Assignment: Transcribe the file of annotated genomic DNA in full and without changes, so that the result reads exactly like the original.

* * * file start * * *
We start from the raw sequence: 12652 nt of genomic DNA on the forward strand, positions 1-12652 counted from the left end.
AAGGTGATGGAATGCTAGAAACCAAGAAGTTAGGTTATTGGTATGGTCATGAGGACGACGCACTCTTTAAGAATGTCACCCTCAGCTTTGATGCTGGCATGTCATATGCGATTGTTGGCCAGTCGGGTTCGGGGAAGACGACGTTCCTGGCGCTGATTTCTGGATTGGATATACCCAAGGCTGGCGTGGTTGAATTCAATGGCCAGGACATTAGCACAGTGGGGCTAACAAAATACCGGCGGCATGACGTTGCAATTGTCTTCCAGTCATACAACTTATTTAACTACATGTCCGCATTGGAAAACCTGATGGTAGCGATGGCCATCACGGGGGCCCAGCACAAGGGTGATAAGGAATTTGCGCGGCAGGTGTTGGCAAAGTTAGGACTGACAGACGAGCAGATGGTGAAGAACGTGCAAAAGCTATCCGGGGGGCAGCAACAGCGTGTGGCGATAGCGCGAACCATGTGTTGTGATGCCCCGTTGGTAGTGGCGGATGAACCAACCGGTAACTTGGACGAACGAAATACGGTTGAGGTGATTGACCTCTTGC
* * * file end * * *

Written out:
We start from the raw sequence: 12652 nt of genomic DNA on the forward strand, positions 1-12652 counted from the left end.
AAGGTGATGGAATGCTAGAAACCAAGAAGTTAGGTTATTGGTATGGTCATGAGGACGACGCACTCTTTAAGAATGTCACCCTCAGCTTTGATGCTGGCATGTCATATGCGATTGTTGGCCAGTCGGGTTCGGGGAAGACGACGTTCCTGGCGCTGATTTCTGGATTGGATATACCCAAGGCTGGCGTGGTTGAATTCAATGGCCAGGACATTAGCACAGTGGGGCTAACAAAATACCGGCGGCATGACGTTGCAATTGTCTTCCAGTCATACAACTTATTTAACTACATGTCCGCATTGGAAAACCTGATGGTAGCGATGGCCATCACGGGGGCCCAGCACAAGGGTGATAAGGAATTTGCGCGGCAGGTGTTGGCAAAGTTAGGACTGACAGACGAGCAGATGGTGAAGAACGTGCAAAAGCTATCCGGGGGGCAGCAACAGCGTGTGGCGATAGCGCGAACCATGTGTTGTGATGCCCCGTTGGTAGTGGCGGATGAACCAACCGGTAACTTGGACGAACGAAATACGGTTGAGGTGATTGACCTCTTGC